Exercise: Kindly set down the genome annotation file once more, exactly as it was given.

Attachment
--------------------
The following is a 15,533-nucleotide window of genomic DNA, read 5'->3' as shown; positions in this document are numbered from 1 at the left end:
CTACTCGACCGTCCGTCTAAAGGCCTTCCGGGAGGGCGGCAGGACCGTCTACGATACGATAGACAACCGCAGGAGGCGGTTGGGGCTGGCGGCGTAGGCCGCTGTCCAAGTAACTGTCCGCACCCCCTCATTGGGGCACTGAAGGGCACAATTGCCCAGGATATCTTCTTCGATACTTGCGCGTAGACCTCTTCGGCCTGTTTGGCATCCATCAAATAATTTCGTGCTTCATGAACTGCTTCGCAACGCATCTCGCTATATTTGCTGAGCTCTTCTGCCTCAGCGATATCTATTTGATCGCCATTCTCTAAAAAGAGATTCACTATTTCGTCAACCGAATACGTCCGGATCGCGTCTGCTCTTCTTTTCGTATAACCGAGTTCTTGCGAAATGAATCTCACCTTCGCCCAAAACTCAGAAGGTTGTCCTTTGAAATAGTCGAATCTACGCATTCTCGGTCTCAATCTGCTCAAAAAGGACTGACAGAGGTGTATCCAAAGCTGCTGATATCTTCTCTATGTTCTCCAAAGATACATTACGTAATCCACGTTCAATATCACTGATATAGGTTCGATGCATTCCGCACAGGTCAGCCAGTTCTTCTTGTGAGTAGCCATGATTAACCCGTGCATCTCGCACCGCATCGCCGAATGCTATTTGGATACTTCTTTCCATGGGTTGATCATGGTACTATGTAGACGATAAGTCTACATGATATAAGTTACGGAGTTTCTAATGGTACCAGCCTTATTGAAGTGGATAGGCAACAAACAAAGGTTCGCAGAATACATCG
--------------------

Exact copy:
The following is a 15,533-nucleotide window of genomic DNA, read 5'->3' as shown; positions in this document are numbered from 1 at the left end:
CTACTCGACCGTCCGTCTAAAGGCCTTCCGGGAGGGCGGCAGGACCGTCTACGATACGATAGACAACCGCAGGAGGCGGTTGGGGCTGGCGGCGTAGGCCGCTGTCCAAGTAACTGTCCGCACCCCCTCATTGGGGCACTGAAGGGCACAATTGCCCAGGATATCTTCTTCGATACTTGCGCGTAGACCTCTTCGGCCTGTTTGGCATCCATCAAATAATTTCGTGCTTCATGAACTGCTTCGCAACGCATCTCGCTATATTTGCTGAGCTCTTCTGCCTCAGCGATATCTATTTGATCGCCATTCTCTAAAAAGAGATTCACTATTTCGTCAACCGAATACGTCCGGATCGCGTCTGCTCTTCTTTTCGTATAACCGAGTTCTTGCGAAATGAATCTCACCTTCGCCCAAAACTCAGAAGGTTGTCCTTTGAAATAGTCGAATCTACGCATTCTCGGTCTCAATCTGCTCAAAAAGGACTGACAGAGGTGTATCCAAAGCTGCTGATATCTTCTCTATGTTCTCCAAAGATACATTACGTAATCCACGTTCAATATCACTGATATAGGTTCGATGCATTCCGCACAGGTCAGCCAGTTCTTCTTGTGAGTAGCCATGATTAACCCGTGCATCTCGCACCGCATCGCCGAATGCTATTTGGATACTTCTTTCCATGGGTTGATCATGGTACTATGTAGACGATAAGTCTACATGATATAAGTTACGGAGTTTCTAATGGTACCAGCCTTATTGAAGTGGATAGGCAACAAACAAAGGTTCGCAGAATACATCG